The Upper West Side, a neighborhood extending from West 59th Street to West 110th Street between Central Park and the Hudson River, is a primarily residential and wealthy area with lots of historic sites and cultural institutions. The home of Lincoln Center and the American Museum of Natural History, the Upper West Side is a popular tourist destination, drawing many to sites like Riverside Park or the New-York Historical Society. Many may picture the Upper West Side as having tall historic apartments for the city’s elite, but there are plenty of spots that are under-the-radar or rarely visited along the famed Riverside Drive or West End Drive to discover. Here’s our guide to the top 10 secrets of the Upper West Side.
1. The Upper West side had an apartment building boom around the turn of the 20th century
From the late 1800s into the early 1900s, the Upper West Side experienced an apartment boom, thanks to major investments from real estate developers. Dozens of high-rises began popping up along and near the Western edge of Central Park, Among the earliest apartments built in the area that still stand today are the Belnord, constructed in 1908 and housing figures such as Isaac Bashevis Singer, and the Apthorp, built between 1906 and 1908 for William Waldorf Astor. Along “the Boulevard,” or the historic Bloomingdale Road, were many hotels, as well as vacant lots owned by developers waiting for the right time to start construction.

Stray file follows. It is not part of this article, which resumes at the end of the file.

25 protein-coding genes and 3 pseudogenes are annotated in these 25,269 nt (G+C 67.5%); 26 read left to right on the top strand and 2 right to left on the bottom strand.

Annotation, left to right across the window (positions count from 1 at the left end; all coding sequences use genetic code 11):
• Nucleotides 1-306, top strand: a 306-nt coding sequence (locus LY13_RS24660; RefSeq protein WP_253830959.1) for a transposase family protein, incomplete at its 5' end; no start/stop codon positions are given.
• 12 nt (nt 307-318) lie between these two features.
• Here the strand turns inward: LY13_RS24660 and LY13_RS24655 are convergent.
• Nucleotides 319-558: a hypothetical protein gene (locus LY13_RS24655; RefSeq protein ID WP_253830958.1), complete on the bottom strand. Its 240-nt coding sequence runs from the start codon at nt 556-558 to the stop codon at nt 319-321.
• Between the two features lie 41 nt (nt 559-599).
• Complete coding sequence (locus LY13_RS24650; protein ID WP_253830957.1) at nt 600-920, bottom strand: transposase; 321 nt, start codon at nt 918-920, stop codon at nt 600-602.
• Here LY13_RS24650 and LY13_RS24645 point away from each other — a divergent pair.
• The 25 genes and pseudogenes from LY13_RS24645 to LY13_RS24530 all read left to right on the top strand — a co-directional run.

Many of these buildings were the creations of famed architect Emery Roth, the mastermind behind the San Remo, the El Dorado, and the Beresford on the Upper West Side. Roth contributed many designs in the 1920s and 1930s, a few decades after the initial apartment boom. The subway system, which opened in 1904, provided easier access to the Upper West Side, which became a popular destination for the city’s elite. With the construction of these buildings came the development of the area’s character; along West End Avenue were quiet residences, Columbus Avenue drew in many successful businesses, Amsterdam Avenue featured rather inexpensive apartments, and Riverside Drive was the center of elegance.